BACKGROUND: An observational study has suggested that relapsing-remitting multiple sclerosis patients with helminth infections have lower disease activity and progression than uninfected multiple sclerosis patients.
OBJECTIVE: To evaluate the safety and efficacy on MRI activity of treatment with TSO in relapsing MS.
METHODS:The study was an open-label, magnetic resonance imaging assessor-blinded, baseline-to-treatment study including ten patients with relapsing forms of multiple sclerosis. Median (range) age was 41 (24-55) years, disease duration 9 (4-34) years, Expanded Disability Status Scale score 2.5 (1-5.0), and number of relapses within the last two years 3 (2-5). Four patients received no disease modifying therapy, while six patients received IFN-β. After an observational period of 8 weeks, patients received 2500 ova from the helminth Trichuris suis orally every second week for 12 weeks. Patients were followed with serial magnetic resonance imaging, neurological examinations, laboratory safety tests and expression of immunological biomarker genes.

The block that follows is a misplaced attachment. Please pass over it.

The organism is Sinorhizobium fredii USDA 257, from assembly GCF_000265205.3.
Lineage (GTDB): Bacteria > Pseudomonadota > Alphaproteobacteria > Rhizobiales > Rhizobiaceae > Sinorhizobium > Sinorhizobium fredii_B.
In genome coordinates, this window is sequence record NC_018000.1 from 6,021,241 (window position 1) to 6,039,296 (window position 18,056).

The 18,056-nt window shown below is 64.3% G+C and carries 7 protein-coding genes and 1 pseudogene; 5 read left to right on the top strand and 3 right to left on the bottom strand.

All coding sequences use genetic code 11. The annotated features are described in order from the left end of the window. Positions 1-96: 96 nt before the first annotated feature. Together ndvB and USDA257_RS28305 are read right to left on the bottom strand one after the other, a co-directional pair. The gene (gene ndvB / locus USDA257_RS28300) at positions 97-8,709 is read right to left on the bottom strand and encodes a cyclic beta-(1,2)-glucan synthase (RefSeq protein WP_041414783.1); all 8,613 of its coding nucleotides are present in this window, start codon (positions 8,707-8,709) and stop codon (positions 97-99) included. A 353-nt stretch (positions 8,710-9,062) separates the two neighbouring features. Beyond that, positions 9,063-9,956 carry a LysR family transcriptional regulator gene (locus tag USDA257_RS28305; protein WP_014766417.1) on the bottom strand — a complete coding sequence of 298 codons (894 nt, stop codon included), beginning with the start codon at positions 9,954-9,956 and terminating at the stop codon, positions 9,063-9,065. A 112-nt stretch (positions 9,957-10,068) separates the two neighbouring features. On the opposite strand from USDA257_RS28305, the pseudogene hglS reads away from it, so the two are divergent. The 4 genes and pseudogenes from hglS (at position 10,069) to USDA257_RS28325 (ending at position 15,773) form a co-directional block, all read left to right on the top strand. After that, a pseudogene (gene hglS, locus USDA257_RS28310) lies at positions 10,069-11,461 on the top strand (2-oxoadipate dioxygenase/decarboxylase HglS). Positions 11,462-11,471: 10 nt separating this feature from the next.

RESULTS: Treatment with Trichuris suis orally was well-tolerated apart from some gastrointestinal symptoms. Magnetic resonance imaging revealed 6 new or enlarged T2 lesions in the run-in period, 7 lesions in the early period and 21 lesions in the late treatment period. Two patients suffered a relapse before treatment and two during treatment. Eight patients developed eosinophilia. The expression of cytokines and transcription factors did not change.
CONCLUSIONS: In a small group of relapsing multiple sclerosis patients, Trichuris suis oral therapy was well tolerated but without beneficial effect.
Some claim benefit but is this “regression to the mean”Fleming JO, Isaak A, Lee JE, Luzzio CC, Carrithers MD, Cook TD, Field AS, Boland J, Fabry Z. Probiotic helminth administration in relapsing-remitting multiple sclerosis: a phase 1 study. Mult Scler. 2011;17(6):743-54